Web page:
Marathon in a 20-Pound Weight Vest
Let us also lay aside every weight, and sin which clings so closely, and let us run with endurance the race that is set before us, looking to Jesus, the founder and perfecter of our faith . . . Hebrews 12:1-2
Back in 2018, my son asked me to run a marathon with him. So, we signed up for a race and proceeded to train. We ate well. We both shed some extra pounds. And we just jogged for hours. When the big day came, we didn’t set any records, but we finished. We’d worked hard, making significant sacrifices, and were eventually rewarded with the joy of achieving our goal. It’s a fantastic memory, which I look back on as one of my great experiences in life.
On that day, I witnessed thousands of others working towards the same goal. Do you know what I didn’t see? I didn’t see anyone trying to make it harder. I didn’t see anyone running in a 20-pound weight vest. I’m sure there are those who’re fit enough to do so, but if I’d have added 20 pounds, I wouldn’t have finished. I don’t have to imagine this. Years prior, while struggling with my addiction, I signed up for another marathon. In my drug use though, I wasn’t motivated to eat well or train well. When the day came, I was dreadfully out of shape and 20 pounds overweight. It was a miserable experience and I ended up walking off the course about halfway through.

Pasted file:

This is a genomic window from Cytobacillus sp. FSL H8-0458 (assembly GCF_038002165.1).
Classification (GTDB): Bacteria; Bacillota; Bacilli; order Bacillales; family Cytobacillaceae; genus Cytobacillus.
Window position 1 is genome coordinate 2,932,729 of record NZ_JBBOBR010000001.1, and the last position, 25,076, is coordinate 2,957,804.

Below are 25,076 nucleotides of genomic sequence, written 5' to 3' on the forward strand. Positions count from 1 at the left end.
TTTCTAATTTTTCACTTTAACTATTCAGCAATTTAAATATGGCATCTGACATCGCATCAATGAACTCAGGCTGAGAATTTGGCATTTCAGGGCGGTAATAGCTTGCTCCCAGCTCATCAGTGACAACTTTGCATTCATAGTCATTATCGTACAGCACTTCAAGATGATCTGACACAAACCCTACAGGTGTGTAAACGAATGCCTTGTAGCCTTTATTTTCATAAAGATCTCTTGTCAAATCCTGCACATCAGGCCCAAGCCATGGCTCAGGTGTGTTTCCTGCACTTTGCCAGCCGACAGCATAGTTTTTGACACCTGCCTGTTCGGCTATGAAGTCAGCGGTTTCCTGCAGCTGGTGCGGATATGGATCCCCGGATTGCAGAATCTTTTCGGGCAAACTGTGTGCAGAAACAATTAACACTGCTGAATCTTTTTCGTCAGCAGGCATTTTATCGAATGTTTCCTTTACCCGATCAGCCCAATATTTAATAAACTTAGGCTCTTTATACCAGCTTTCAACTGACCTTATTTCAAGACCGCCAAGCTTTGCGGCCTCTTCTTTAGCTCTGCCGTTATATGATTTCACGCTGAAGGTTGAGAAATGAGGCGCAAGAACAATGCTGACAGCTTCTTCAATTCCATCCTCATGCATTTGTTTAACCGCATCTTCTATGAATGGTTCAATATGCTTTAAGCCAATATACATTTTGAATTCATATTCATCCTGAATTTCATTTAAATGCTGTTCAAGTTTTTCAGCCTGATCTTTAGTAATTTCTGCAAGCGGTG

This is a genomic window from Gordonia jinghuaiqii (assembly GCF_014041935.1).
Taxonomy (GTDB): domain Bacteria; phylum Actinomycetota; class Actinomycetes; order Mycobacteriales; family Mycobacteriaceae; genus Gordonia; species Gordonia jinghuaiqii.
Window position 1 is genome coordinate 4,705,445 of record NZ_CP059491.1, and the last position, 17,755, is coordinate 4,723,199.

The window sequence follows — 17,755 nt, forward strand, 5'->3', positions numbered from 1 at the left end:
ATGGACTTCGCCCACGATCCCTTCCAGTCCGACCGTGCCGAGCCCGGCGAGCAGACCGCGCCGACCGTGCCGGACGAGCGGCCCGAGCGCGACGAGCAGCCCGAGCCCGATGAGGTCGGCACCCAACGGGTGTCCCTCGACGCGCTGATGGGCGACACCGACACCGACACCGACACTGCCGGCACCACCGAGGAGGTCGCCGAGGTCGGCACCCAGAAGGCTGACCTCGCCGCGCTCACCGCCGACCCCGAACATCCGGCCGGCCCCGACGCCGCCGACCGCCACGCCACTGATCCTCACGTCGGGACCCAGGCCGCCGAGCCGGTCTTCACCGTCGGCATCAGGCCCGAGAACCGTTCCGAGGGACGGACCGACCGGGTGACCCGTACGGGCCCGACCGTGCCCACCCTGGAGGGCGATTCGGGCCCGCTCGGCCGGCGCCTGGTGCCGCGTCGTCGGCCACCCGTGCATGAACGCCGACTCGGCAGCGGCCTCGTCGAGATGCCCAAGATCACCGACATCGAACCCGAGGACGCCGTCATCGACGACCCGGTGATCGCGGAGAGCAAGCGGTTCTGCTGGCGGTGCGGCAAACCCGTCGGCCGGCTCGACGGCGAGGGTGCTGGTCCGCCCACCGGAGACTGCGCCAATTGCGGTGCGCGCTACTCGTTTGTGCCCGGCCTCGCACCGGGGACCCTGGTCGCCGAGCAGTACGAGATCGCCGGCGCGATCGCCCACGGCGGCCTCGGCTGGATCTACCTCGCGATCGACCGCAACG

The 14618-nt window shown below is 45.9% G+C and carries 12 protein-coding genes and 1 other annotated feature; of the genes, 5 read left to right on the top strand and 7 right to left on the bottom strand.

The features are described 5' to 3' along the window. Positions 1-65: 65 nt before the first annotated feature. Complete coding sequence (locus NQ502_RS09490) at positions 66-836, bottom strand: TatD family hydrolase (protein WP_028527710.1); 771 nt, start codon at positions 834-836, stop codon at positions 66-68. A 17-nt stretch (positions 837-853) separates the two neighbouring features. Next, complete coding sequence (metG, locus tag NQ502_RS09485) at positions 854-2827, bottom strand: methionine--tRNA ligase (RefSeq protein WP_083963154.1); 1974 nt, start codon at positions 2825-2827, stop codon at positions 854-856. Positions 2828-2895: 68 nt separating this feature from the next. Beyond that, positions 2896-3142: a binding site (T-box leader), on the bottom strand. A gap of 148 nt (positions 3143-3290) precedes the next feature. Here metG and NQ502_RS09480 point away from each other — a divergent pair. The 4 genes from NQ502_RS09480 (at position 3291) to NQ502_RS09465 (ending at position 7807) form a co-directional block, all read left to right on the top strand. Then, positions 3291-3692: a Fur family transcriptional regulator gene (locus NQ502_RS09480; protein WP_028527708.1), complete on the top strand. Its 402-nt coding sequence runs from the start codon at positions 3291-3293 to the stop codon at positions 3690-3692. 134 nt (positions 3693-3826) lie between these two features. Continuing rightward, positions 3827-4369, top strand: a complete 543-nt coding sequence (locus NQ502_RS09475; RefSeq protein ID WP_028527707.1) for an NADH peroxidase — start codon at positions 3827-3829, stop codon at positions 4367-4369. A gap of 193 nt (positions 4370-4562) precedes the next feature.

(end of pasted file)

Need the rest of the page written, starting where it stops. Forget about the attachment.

When I think about the marathon in a 20-pound weight vest, I think, No one is dumb enough to do that. But I was. No, I didn’t literally put on a weight vest for the race, but still, I showed up heavy and I suffered the consequences.
Today’s passage uses a similar metaphor. In it, the author of Hebrews instructed us to put off the sin that drags us down so that we may run the race of life, while keeping our eyes on Christ. We’re all participants in this race. We’re all headed somewhere. If we want our life to go where it was meant to go, then we must keep our eyes on Christ and shed those things that prevent us from being who we’re made to be. For some of us, this is a drug addiction. For others, it’s lust, gluttony, pride, anger, selfishness, or greed. No one purposefully makes the race harder than it needs to be, but we all have those things that drag us down. If we want to run, and run well, then daily, we must look to God, asking him what needs to go. Then we must daily do whatever it takes to abandon those things. No sane person runs a marathon in a 20-pound weight vest.